So through my project, I want to adapt the exercise programme to involve carers and consider patients’ symptoms and periods of ill health. I also want to ensure that there is a focus on improving the health and wellbeing of carers. The Personal and Public Involvement (PPI) group I worked with whilst developing this project emphasised the importance of community group involvement to make the programme sustainable. As a result of this, we are going to involve social prescribers in the programme to help patients move onto physical activity community groups. I believe that patients will enjoy meeting new people, the activities and form a sense of community which could encourage them to keep going back, making the programme sustainable.
Are you able to tell us a little bit about the Fellowship process? And what advice would you give to anyone considering the Fellowship?
I’ve been incredibly fortunate that I have had three Fellowships from the NIHR, so I have been able to learn through the process. The application itself took around a year, from development to write-up.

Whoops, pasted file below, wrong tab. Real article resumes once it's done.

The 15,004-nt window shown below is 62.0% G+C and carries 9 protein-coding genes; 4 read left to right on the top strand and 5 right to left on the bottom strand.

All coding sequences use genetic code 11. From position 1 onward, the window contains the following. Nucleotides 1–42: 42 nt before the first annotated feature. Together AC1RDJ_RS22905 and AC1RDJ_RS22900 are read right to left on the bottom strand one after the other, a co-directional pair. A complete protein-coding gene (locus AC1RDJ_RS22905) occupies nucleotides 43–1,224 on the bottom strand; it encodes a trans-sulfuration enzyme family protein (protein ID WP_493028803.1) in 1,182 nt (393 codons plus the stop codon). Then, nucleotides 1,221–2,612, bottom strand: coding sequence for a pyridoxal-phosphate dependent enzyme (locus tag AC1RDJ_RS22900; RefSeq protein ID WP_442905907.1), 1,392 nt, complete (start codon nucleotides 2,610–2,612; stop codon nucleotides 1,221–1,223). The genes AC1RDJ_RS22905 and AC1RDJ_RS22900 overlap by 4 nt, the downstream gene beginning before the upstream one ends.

In terms of advice, I found it really helpful to get support from people who had already been through the process. I had some amazing mentorship from Professor Melanie Davies, Professor Laura Grey, and Dr Sharlene Greenwood, a physiotherapist at King’s College Hospital. I also made sure to involve PPI teams throughout the process, which was key to the development of the programme and I received a lot of support from the Centre for Ethnic Health Research. I also made sure to align my work to key drivers for healthcare policy, such as the long-term plan, National Institute for Health and Care Excellence’s (NICE) multi-morbidity guidance and keeping research priorities for this patient group at the fore-front.
One of the things that can be quite nerve-wracking about an NIHR Fellowship is the interview. The interview consists of a panel of 20 individuals, and I was really lucky to have mock interviews with panels from the RDS (NIHR Research Design Service), our Diabetes Centre and the University.